We had lunch on the trail under a large, gorgeous tree (in a spot aptly named picnic area, what with all the benches and little table) on our way back to the van. The hike was long, but not particularly strenuous. I’m very glad, however, that the weather remained cool and the sky overcast as there was little shade to be had (none, really, once we were on the lava field). We took a lot of pictures, even with the poor lighting, though as you can see from the photos I’ve posted it’s hard to get a good sense of what it was we were seeing. Still, I think Ben and I both really enjoyed ourselves and the hike gave us a chance to walk and talk together apart from the others in a way we haven’t been able to until today. We like the people in our group (and find the excitement expressed by Joey and Lisa, who’ve never traveled abroad, refreshing compared to everything we now take for granted).
Since on Isabela Island we don’t have meals provided by the tour company, we decided to take tonight away from the group. After relaxing in the hotel for a few hours after the walk, we went out for pizza at a local restauarnt, then began a bit of bar hopping. It was the first time on the trip I’d really had anything more than water to drink and the relaxation was well-deserved after today’s hike. In the process of walking along the beach after dinner in search of another place to try local cocktails, we came across a rather up-scale resort hotel that had a tasty-looking menu posted. We’ve decided that tomorrow we will eat there. The pricing here has worked out such that, with things generally being cheaper in Ecuador, but more expensive on the Galapagos due to having to import so much, we’re paying approximately what we’d pay for dinner at a US resturant. Given that I’m used to European pricing (particularly Britain and France), it’s a pleasant change of pace while traveling abroad.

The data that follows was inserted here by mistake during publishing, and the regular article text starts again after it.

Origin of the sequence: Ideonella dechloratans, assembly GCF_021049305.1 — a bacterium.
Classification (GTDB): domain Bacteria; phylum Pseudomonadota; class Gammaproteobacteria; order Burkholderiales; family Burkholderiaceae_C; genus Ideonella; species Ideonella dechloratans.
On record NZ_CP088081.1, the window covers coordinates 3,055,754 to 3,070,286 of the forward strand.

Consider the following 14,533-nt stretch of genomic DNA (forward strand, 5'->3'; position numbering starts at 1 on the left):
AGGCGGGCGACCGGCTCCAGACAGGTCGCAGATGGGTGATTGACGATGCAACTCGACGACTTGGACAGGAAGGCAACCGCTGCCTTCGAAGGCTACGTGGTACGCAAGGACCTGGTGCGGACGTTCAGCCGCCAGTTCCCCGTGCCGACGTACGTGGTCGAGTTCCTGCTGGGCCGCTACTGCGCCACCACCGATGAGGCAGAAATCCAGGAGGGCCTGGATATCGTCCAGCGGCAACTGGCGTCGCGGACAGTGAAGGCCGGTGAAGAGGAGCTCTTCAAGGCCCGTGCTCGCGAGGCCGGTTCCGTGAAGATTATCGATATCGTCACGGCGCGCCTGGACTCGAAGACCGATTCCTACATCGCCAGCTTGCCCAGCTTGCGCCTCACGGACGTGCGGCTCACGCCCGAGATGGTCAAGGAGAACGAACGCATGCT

Tomorrow we begin the day with kayaking and then, after lunch, cycle to the Wall of Tears. I’m looking forward to that last one.
Below is Ben’s description of yesterday: